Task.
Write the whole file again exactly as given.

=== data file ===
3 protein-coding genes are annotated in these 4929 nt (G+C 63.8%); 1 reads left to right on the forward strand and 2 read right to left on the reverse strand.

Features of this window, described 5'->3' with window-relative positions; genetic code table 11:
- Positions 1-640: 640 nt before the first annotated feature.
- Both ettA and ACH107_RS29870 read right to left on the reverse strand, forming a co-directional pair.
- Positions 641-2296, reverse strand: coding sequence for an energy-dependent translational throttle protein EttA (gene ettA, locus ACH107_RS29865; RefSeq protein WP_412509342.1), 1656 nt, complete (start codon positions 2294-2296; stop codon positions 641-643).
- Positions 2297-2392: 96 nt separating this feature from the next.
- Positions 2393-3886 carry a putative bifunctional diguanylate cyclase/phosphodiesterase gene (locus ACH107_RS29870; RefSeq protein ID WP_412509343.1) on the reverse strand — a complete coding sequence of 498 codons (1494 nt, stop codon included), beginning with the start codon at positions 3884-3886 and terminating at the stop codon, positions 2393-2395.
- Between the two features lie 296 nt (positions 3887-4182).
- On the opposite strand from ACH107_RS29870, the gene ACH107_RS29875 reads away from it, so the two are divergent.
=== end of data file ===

3 protein-coding genes are annotated in these 4929 nt (G+C 63.8%); 1 reads left to right on the forward strand and 2 read right to left on the reverse strand.

Features of this window, described 5'->3' with window-relative positions; genetic code table 11:
- Positions 1-640: 640 nt before the first annotated feature.
- Both ettA and ACH107_RS29870 read right to left on the reverse strand, forming a co-directional pair.
- Positions 641-2296, reverse strand: coding sequence for an energy-dependent translational throttle protein EttA (gene ettA, locus ACH107_RS29865; RefSeq protein WP_412509342.1), 1656 nt, complete (start codon positions 2294-2296; stop codon positions 641-643).
- Positions 2297-2392: 96 nt separating this feature from the next.
- Positions 2393-3886 carry a putative bifunctional diguanylate cyclase/phosphodiesterase gene (locus ACH107_RS29870; RefSeq protein ID WP_412509343.1) on the reverse strand — a complete coding sequence of 498 codons (1494 nt, stop codon included), beginning with the start codon at positions 3884-3886 and terminating at the stop codon, positions 2393-2395.
- Between the two features lie 296 nt (positions 3887-4182).
- On the opposite strand from ACH107_RS29870, the gene ACH107_RS29875 reads away from it, so the two are divergent.